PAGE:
JP Seabright (she/they) is a queer writer living in London. They have three pamphlets published: Fragments from Before the Fall: An Anthology in Post-Anthropocene Poetry by Beir Bua Press; the erotic memoir NO HOLDS BARRED by Lupercalia Press, and GenderFux, a collaborative poetry pamphlet, by Nine Pens Press.
dig deep for us
wipe them clean
live another year
HUNGER [how to cultivate a body in the forest]
damp skin touching in the sleeping bag at night,
a lone finger reaching for the cavity in my
we learn to cultivate our bodies during
harvest season, fill each exit wound with
nourishment: like lovers, we shall be each others food,
let our breathing mirror because after all –
we’ll sing to each other of how flowers bloom
in between // our // fingertips // and
when honeyed dawn arrives
i still want you to be holding me. please.
let’s knit our hands together like the threads
on your sweater
i don’t want to wake up holding wool yarn
trying to knit up the slits in my stomach
pondweed reeking from our lips; algae melting
on ripe cheeks and you’re plucking my fractured pieces
of an inherited past. i’ll let you heal me and trace your
finger down my ruptured spine
and then wipe the blood off on the moss
blackberry brambles wet with juice, leaking and festering
in our stomachs. i’ll spit violet ink out and it’ll
spell a new story, a new history.
i’ll eat pomegranate and rice and swallow the little rubies.
it’ll keep my heart warm. i like the way the warmth
stings my lungs but at least i’ll have your lips
as a breathing mechanism.
and i will whisper to you
‘hunger is a blessing’
and you’ll tell me
‘i promise i’ll never
let you be hungry’
Annalisa Hansford (they/them) is an infp, libra, and freshman at Emerson College. Their work appears in Emerge Literary Journal, The Hearth Magazine, and Eunoia Review. They read for The Emerson Review and Concrete Literary Magazine. In their free time, they enjoy listening to Gracie Abrams and drinking vanilla matcha lattes.
sunflower seeds and splinters
the girl who locks eyes with me in my lit studies class
picks splinters out of my skin and plants sunflower
seeds in my palms. we laugh at the way our lives
unravel like loose threads of childhood sweaters
collecting dust on the shelves of our hometown.
she speaks sentences but i hear melodies. we swap
spit like it’s honey, share secrets like verses from
our favorite poems. after class, she asks me to paint
her nails the shade of autumn. we graze fingers under
the fairy lights in my dorm room. my pillow molds to
the shape of her head and her breathing slows to the
rhythm of the moon’s orbit.
Olumide Manuel is a Pushcart-nominated poet, an environmentalist, and a biology teacher from Nigeria. His poetry has been published/forthcoming in Twyckenham Notes, Feral Poetry, Uncanny Magazine, Agbowó Magazine, Magma Poetry, Sandstorm Journal, Sublunary Review, Ice Floe Press, Club Plum Literary Journal, ARTmosterrific Journal, Gigantic Sequins, Isele Magazine, Muse Pie Press, Frontier Poetry, and elsewhere. He tweets @Olu_midemanuel
butter me pink,
you sandwich of porcelain skin.
I know of rose and of lavender,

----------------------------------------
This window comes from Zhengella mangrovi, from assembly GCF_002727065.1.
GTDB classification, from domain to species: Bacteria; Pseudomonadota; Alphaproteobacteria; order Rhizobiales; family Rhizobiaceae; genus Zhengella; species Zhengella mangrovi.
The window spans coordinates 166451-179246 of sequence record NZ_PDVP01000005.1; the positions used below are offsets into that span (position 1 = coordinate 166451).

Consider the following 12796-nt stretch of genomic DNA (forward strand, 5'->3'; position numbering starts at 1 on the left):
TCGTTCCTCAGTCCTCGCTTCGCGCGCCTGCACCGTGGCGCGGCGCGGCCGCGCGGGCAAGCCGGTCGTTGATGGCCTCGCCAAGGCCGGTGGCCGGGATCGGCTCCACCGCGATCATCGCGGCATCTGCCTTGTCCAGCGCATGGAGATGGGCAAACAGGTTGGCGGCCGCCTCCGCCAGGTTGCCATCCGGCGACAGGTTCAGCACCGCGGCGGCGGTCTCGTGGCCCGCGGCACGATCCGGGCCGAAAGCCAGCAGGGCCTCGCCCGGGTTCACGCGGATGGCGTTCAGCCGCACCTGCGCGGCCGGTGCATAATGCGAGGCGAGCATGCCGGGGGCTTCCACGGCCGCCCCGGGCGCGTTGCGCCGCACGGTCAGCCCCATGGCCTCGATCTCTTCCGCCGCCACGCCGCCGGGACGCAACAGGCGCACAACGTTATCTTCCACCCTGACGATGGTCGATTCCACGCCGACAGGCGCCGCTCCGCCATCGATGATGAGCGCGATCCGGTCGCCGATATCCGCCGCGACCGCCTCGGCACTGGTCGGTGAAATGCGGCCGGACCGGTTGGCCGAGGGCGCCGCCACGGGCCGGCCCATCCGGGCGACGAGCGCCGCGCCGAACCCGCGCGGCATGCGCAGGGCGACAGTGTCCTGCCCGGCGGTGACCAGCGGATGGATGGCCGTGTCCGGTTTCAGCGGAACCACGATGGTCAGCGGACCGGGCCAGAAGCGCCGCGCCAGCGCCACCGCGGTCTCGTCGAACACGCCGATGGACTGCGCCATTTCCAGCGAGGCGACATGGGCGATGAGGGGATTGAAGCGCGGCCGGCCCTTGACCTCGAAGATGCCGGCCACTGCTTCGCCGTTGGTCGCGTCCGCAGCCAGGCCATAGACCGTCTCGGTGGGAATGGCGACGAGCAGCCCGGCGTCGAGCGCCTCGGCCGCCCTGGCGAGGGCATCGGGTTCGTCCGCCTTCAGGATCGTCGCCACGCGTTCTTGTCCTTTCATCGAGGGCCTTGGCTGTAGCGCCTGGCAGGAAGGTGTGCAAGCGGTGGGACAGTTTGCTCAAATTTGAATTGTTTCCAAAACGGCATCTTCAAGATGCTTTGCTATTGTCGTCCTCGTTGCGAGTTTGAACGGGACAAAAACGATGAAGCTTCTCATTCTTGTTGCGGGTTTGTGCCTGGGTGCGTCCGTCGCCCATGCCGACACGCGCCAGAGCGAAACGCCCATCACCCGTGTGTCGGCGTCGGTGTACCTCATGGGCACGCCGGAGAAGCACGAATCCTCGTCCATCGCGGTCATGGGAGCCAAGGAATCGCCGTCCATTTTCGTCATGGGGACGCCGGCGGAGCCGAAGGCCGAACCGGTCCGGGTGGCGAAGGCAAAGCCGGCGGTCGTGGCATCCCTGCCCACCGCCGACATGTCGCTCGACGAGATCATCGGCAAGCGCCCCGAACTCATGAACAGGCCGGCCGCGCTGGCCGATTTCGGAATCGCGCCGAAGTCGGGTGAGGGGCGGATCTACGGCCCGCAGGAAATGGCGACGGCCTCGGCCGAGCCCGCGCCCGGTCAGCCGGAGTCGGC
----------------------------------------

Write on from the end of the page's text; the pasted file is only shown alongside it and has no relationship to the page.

of the brilliance of turmeric, &
the timelessness of thymes, but
in you, all the scents converged
into a jollof. a plate of your love
is like a streak of shades slanting
your cheeks in their half-smiling
pose; like a perfectly fried dodo;
the grease of sweat when you roll
into me & I suck in the flavour
of your neck.
Clarice Lima is a young bilingual writer and Literature undergraduate from Brazil. With a lifelong love for stories and all things warm, they mostly want to be kind. Her words can be found published or forthcoming on VIBE, small leaf press, The Augment Review and elsewhere. Find them on Twitter @candiedcowboy.
last summer before away
fruit filling your belly button the aftermath of red in my tongue
we spend summer glued by watermelon spit and edging anxiety
wishing nothing more than ice love dissolving pink on our gums
but then again also a banquet of approval and rows of white teeth
for things won’t bend to our will unless we make it ours we bite
countless tasteless dreams simply to have something to chew on
that not from our homes we sprawl our knees bitter on the sharp
ends of grass we grow more teeth than tongue we make the sun
the lollipop of our own we bleed mosquito bites on kitchen tiles
bellyful and swift footed and ever loving the youth we maintain
savory shivering on our wide wounds so it won’t evil escape us
we do so knowing that it will we cry in heated tongue spices so
we don’t shame our pride on the last starry night you call me and
i can tell by the glint of your name you are already far and away
i pick it either way your voice oozes sweet you tell me you cannot
be all over me again or for any other season i fall in love with you
i beg autumn to come quickly knowing that you won’t
it is told that love enters through the stomach
it is known that it is the stomach to sieve the mistakes
there is a hint of uncertainty in all we give
as if unaware of the size of our liking
or the other’s hatred
we believe what
we hope it is
all the time
you would never
give me your hands for nourishment
and that your house is already plenty
for me to be a significant addition
the heart is the liver
and all that ever poisons me
will be what takes me out of this earth
i don’t think you care
for whatever ancient literature has to say
how can time dictate a life
is your everlasting question
i am the answer to
i don’t think
eggs will ever make me any good
because i threw them up when five
i will never be fully forgiven